Washington Evening Journal
https://washington-ia.villagesoup.com/p/1773073

Fairfield Ledger   Mt. Pleasant News
Neighbors Growing Together | Sep 19, 2018

Rembrance service brings comfort to mourners

Aug 20, 2018
Photo by: John Butters Paul Rathke releases Painted Lady butterflies at a memorial service in Sunset Park Thursday, Aug. 16. The event was organized by Rathke, a breavement coordinator for Compassus of Washington.

By John Butters, The JOURNAL

 

Grieving souls gathered in Sunset Park Thursday, to honor and celebrate the lives of deceased loved ones who still have resonance in their memories.

The ceremony was organized by Paul Rathke, Bereavement Coordinator for Compassus of Washington, a provider of hospice services. The hour-long service included readings about the grieving process and music and an introduction of the “Missing Warrior Table” that had been placed in the pavilion.

At the close of the service, Painted Lady butterflies were released in the park.

Rathke said that people frequently find a special set-aside date after a funeral to honor a loved one. “This can be one of those dates when they pause and express their grief,” he said.

Thursday’s service began at 6:30 p.m. in the park’s pavilion. By 6:40, the picnic tables were filled and Rathke stepped up to the microphone. “This is a sacred moment as we gather to honor those who have passed,” he said. “Love doesn’t stop with death. It runs deeper than that.”

As the fading light filtered into the pavilion, Compassus staff members performed readings and Emily Jasper sang “Amazing Grace.”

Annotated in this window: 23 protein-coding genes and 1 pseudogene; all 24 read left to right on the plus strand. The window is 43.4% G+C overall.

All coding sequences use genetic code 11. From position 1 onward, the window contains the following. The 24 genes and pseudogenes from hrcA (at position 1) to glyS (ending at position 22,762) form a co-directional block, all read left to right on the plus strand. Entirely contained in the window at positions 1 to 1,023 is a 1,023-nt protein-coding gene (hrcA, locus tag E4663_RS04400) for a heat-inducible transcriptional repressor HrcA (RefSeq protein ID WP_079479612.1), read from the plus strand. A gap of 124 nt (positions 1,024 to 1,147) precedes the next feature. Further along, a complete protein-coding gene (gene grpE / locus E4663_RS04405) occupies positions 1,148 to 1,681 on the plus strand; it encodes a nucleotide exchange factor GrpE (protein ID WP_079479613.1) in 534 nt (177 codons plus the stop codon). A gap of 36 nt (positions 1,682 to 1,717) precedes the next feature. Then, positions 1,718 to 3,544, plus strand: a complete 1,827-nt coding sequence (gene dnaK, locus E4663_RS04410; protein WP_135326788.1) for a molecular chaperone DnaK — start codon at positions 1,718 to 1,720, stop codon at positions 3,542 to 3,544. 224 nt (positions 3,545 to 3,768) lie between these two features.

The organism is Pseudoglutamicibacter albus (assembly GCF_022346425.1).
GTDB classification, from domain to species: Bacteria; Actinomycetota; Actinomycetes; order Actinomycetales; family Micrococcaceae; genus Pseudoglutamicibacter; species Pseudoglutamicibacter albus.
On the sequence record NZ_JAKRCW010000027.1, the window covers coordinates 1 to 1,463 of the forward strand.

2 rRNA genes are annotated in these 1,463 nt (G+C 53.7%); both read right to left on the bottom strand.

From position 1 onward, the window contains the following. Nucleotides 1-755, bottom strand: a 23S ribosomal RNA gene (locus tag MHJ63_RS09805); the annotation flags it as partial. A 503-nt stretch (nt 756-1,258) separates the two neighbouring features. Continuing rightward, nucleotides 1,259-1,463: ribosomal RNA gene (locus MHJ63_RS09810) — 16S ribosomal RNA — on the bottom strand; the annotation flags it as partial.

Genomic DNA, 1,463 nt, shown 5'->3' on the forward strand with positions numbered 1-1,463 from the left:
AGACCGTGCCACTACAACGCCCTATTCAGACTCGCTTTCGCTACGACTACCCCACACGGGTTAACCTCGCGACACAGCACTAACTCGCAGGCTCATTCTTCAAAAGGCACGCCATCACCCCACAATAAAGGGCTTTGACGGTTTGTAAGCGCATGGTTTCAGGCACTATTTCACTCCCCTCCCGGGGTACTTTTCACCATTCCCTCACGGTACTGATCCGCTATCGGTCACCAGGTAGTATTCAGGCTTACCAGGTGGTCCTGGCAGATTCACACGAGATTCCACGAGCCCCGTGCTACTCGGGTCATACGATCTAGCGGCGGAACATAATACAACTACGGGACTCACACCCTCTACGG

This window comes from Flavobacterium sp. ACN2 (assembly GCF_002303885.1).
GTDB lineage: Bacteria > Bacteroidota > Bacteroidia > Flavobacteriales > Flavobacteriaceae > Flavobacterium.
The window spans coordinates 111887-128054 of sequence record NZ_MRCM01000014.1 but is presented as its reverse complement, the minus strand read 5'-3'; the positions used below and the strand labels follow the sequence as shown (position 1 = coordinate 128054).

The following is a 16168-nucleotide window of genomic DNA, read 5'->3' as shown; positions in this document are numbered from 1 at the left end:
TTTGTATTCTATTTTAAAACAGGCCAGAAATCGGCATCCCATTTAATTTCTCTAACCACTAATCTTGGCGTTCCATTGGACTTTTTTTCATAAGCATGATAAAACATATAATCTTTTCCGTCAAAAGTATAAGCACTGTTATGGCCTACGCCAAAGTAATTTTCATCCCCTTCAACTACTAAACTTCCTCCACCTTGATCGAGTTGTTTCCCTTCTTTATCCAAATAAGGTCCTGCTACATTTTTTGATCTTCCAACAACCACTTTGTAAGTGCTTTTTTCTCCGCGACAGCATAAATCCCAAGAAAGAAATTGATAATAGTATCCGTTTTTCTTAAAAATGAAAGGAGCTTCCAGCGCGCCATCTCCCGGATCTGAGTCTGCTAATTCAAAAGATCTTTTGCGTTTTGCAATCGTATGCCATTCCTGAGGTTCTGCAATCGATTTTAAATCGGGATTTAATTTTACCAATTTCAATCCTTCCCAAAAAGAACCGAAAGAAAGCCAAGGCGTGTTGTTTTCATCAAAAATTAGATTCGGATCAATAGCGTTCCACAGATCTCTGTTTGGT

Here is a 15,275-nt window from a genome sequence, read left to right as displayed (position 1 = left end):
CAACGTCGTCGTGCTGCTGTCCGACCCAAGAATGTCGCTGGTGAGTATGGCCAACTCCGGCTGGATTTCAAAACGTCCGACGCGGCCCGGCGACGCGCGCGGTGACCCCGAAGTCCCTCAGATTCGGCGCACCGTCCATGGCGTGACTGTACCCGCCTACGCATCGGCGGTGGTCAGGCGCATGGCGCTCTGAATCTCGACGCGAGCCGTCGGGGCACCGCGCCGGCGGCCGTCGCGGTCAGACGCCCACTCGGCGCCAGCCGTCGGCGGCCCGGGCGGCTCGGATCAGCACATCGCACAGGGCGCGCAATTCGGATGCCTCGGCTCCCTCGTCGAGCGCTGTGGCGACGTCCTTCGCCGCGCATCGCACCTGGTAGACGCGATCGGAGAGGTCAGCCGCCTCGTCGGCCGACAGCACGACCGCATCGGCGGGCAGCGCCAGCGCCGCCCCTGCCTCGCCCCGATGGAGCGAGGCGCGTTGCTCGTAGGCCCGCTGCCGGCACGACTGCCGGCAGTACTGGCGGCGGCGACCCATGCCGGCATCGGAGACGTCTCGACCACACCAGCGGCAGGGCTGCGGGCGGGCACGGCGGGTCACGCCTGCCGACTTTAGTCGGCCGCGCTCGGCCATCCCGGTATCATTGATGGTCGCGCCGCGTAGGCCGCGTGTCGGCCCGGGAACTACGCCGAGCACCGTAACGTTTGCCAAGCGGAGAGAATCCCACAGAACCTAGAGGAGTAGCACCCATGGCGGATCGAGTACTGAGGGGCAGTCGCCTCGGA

Addressing the audience, staff members read the names of people in their care who had died that year. Following that, Rathke asked if anyone in attendance would like to mention a name and tell something of their life.

At first hesitant, and then with growing confidence, people began to speak of their loved ones: The Roys, Donnas, Roberts and Carols who had enriched their lives.

They remembered the little things that brought them joy. They recalled a laugh that seemed to open the world. They remembered the kids all called her Mama April because she was a mom to everyone. They talked of dad’s woodworking, a mother’s cooking and a friend’s faithfulness.

Someone brought a wife’s ashes. Another remembered a father’s release from the pain of life.

United in grief, they pulled the little treasures from their hearts and laid them on the picnic tables for everyone to see.

Rathke closed the ceremony with some thoughts from “You Gotta Keep Dancing,” by Tim Hansel.

“What now? How do we live in the light of our loss? Do we shrink from life and love so that we can’t be hurt again?” he asked.

Hansel said pain is unavoidable but misery is optional. He advised people to lean into the pain, confront it, accept it and make the most of life, Rathke said in closing.

He directed the crowd from the pavilion to a picnic table beneath a tree. He placed a box of butterflies on it and removed the lid.

Slowly, reluctantly and one by one, the butterflies spread their wings and lifted themselves into the light breeze of a summer evening.

No one wanted to hold them back. Everyone wanted to see them fly.

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